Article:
The gerrymandered, sprawling 13th District includes parts or all of 14 counties, stretching from the western half of Bloomington-Normal all the way south to Edwardsville. President Trump won the district by 5 points over Democrat Hillary Clinton in 2016. Why do you think you can win in this district?

What we saw in the primary is that there was about a 30,000-vote swing. Typically Republicans in the past have pulled about 20,000 ballots more than Democrats. We pulled over 8,000 more than Republicans in the primary. And I think that shows a great energy.

And I think the issues that are on voters’ minds, both Republican and Democrat, and the way that Rep.  Davis has voted against the best interest of the district are really going to propel our campaign forward. Because I believe that healthcare is a right and not a privilege, and the voters in the district are scared of losing their access to health care. And they know that I'm committed to making sure that in every corner of the district that people have access to affordable health care.

A recent poll done for a Democratic outside group called Patriot Majority shows that Rep. Davis is leading you by just 3 points in an initial hypothetical matchup. Caveats galore here, considering it’s a Democratic poll. But what did you take from that?

That our message is resonating with voters. That they are paying attention. That they know that if they want someone who's going to protect and fight for their health care, that they're going to pull a ballot for me. That if they want someone who is going to put the middle class first then their vote is going our way.

My whole life pretty much has been invested in the 13th District. I've grown up in Springfield. Went to school at U of I. I've raised my own family here. I'm bringing with me a whole life of experience to this race. I haven't been in a D.C. bubble. I've been right here in the district, invested in my community and in my neighbors. And I think that when people are voting for you, there's a little bit of a leap of faith that you really are going to keep their best interests at heart, and they know that I'm doing that and that I will continue to do that.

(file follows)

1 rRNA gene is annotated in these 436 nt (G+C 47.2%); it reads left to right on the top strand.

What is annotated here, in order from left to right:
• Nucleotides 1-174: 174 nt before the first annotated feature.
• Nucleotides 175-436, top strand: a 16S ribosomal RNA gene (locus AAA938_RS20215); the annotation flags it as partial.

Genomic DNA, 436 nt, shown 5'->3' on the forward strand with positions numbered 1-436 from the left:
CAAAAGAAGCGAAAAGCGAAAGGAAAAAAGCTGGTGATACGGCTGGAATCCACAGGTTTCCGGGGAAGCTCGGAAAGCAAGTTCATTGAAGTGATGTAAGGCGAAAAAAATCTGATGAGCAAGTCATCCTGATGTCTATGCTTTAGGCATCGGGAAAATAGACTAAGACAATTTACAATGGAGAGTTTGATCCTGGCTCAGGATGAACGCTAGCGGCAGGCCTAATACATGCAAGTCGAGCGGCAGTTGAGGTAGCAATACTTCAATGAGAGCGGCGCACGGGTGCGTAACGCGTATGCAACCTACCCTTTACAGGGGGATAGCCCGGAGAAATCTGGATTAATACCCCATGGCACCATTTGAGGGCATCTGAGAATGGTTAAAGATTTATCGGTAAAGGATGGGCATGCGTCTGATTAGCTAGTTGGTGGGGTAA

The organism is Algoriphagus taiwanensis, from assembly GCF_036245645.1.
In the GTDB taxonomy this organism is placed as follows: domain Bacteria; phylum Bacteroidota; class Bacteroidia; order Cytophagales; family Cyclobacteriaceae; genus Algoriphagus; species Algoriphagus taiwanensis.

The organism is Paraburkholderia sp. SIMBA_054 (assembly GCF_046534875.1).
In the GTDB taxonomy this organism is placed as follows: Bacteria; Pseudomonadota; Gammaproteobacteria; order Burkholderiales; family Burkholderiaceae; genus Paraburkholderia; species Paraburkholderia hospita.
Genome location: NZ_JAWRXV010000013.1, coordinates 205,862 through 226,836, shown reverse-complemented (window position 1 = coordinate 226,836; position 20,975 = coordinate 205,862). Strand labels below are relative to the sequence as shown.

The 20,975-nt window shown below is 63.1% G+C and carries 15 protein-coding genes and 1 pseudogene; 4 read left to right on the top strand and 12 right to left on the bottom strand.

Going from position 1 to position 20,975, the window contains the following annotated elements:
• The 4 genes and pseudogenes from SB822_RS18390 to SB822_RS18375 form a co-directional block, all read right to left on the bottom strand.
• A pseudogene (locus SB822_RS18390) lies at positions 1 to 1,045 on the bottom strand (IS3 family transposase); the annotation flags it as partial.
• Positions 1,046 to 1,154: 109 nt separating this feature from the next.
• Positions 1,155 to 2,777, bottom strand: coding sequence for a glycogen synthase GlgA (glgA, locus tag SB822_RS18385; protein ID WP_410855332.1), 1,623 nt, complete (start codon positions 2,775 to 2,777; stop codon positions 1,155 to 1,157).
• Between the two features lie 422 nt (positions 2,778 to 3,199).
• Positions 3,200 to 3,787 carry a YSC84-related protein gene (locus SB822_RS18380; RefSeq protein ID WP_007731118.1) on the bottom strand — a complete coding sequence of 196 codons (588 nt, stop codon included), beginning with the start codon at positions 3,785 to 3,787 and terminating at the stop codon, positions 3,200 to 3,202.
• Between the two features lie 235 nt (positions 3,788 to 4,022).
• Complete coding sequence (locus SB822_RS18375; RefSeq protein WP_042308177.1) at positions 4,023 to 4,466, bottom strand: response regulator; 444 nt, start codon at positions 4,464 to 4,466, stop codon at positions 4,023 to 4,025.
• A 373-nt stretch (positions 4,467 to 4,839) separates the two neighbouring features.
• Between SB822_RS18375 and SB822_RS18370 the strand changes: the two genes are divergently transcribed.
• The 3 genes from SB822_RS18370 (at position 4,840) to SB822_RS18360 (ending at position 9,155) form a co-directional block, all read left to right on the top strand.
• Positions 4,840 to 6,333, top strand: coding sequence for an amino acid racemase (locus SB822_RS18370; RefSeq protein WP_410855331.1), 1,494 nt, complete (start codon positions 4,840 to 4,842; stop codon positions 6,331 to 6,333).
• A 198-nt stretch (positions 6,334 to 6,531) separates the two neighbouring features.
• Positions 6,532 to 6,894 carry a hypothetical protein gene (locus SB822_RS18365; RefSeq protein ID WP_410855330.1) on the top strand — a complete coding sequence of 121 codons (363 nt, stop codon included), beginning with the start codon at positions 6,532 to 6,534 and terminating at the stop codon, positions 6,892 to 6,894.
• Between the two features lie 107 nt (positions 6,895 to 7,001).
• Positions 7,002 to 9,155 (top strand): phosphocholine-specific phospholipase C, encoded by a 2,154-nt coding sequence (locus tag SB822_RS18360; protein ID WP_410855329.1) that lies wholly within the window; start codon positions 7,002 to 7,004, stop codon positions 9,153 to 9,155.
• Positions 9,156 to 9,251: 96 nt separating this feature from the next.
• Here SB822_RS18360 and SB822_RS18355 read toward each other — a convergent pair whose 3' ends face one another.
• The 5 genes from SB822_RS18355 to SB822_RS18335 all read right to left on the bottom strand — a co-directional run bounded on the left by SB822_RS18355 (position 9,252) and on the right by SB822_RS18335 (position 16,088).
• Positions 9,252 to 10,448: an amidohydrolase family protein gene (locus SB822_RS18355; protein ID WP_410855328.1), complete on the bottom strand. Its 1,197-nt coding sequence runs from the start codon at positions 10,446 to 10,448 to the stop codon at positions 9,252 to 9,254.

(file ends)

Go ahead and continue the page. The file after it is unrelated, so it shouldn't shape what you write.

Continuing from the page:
I get around the district and stand in front of voters all the time. And I have put now probably over 35,000 miles on my car getting around the district and doing just that. They want someone who will listen to them and then take their concerns to Washington D.C., not the other way around.

The Democratic Congressional Campaign Committee has added you to its Red to Blue program, which sends additional resources to a handful of the 100-plus districts that the DCCC is targeting in November. What does that actually mean for your campaign?

They are highlighting our district and giving us a national spotlight, saying here is a candidate in a campaign where we feel very strongly that this district can be flipped from red to blue.

What about tangible resources? Is it people? Is it direct money or indirect money?

Nothing tangible yet. But it's more it that it is highlighting us and saying to people across the nation, ‘Hey, here's a race that you need to look at.’

If the Democrats were to retake the House in November, how aggressive do you think Democrats should be in investigating or perhaps moving to impeach the president?

That's a question I only get asked on like on radio or, you know, by, interviewers. Voters don't ask me those things because that's not what's on their minds.

I'll be taking my nod on priorities from the voters here in the district. And I can tell you what they want me to focus on is health care, good jobs, and education. That's where my priorities will be.

Should Nancy Pelosi become speaker again if the Democrats were to re-take the House in November?

Again I will be taking my nod from the from the voters in the 13th District. I don't know who's going be up for speaker. That's a big hypothetical. And what I want to do is make sure that whoever I vote for it has the best interests of the voters in the 13th District in mind, that they really will represent us.

You’ve traveled the 13th District a lot by now. It’s huge. Illinois’ political boundaries are now drawn by state lawmakers. Do you think there’s a better way to draw political maps, and what kinds of changes would you support, if any?

I think in an independently decided upon map is the way to go. It needs to be reviewed independently.

Story source: Illinois Public Radio